"But relevant chip manufacturers are fully cooperating with customers from all over the world, responding positively to their related needs, and assisting in resolving the problem of automotive chips," it said.
Economy Minister Wang Mei-hua has been personally involved in talking to Taiwan's chip makers, who told her they have been "actively resolving" the issue in the first half of this year and will continue to do so, the ministry added.
"Though the automotive chip industry chain is long and complex, with the full cooperation of our country's firms, the industry estimates that supply and demand for auto chip production by chip manufacturer should reach a balance in the fourth quarter of this year."
The issue has taken on a strongly diplomatic hue as Taiwan scrambles to reassure the United States, its most important international supporter and arms supplier, that it is doing all it can, especially at a time when Taipei is facing increased military pressure from China, which views Taiwan as its own.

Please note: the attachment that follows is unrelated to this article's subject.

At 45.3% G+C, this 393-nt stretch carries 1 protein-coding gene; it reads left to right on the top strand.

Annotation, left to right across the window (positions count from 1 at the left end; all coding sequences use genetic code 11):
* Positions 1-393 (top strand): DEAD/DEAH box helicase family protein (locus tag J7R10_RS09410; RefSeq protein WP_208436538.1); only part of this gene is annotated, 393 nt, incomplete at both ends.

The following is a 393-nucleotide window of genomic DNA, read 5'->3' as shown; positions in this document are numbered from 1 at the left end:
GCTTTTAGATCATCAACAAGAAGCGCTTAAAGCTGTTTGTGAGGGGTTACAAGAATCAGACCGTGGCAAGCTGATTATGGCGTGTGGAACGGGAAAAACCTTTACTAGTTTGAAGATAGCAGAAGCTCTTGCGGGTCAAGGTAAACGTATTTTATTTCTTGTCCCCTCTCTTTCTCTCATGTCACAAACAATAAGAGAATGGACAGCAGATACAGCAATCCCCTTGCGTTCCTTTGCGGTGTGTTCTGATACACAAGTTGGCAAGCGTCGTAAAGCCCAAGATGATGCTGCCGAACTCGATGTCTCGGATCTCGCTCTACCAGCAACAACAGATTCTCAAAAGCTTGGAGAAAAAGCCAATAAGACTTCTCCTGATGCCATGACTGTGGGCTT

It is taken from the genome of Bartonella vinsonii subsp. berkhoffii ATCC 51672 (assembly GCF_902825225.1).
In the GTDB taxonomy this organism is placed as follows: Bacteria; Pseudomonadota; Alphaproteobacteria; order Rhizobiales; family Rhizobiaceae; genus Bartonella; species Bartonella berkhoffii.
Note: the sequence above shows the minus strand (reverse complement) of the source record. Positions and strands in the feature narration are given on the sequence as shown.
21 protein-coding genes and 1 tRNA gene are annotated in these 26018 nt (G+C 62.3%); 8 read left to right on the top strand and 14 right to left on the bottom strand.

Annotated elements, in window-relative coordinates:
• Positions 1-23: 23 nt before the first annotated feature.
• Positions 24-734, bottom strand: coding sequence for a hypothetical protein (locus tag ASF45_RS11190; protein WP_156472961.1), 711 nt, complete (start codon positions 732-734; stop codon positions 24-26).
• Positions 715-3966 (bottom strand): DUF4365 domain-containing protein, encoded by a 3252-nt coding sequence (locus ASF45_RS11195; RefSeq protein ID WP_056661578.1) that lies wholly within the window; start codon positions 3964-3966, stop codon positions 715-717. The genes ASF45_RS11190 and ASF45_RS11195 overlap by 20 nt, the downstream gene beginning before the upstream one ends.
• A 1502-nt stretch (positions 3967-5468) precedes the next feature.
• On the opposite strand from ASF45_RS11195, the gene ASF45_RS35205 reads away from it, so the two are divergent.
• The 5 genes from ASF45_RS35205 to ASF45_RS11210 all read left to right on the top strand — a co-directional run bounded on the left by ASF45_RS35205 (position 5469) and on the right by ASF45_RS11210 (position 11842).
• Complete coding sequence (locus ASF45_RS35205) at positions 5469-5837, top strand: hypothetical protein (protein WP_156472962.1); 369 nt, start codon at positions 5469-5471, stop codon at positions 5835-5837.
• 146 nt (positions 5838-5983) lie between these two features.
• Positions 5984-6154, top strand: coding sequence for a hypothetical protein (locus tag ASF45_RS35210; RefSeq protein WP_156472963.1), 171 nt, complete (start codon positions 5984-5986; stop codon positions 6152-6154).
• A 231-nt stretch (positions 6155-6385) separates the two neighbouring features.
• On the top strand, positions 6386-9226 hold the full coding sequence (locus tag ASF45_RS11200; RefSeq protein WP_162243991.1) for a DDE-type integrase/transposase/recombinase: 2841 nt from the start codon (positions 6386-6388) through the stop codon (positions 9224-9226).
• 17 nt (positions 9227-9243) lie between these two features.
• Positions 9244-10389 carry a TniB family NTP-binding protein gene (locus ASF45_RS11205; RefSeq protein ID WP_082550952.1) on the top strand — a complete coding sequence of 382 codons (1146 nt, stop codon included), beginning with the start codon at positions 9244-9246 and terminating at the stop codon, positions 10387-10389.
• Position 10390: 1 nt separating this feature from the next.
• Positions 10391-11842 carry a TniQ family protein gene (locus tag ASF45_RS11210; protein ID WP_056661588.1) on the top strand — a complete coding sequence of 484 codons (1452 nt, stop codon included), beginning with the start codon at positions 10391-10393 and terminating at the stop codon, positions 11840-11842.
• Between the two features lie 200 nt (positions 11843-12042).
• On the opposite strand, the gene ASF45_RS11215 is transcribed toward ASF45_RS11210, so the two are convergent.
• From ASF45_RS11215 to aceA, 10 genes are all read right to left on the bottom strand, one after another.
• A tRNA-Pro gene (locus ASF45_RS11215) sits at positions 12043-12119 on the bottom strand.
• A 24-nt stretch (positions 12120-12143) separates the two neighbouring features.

The ministry noted that Taiwan's semiconductor firms have been expanding production, and stressed these companies as well as the government set great store on working with "like-minded partners", language Taipei uses to refer to other democracies like the United States and European Union.
Taiwan "will continue to work together to build a safe, trustworthy, and resilient supply chain, and deepen economic and trade relations to lay a solid foundation for economic recovery after the pandemic," it added.
Last month, Taiwan Semiconductor Manufacturing Co., the world's largest contract chipmaker, said the auto chip shortage would gradually ease for its customers from this quarter but it expected overall semiconductor capacity tightness to extend possibly into next year.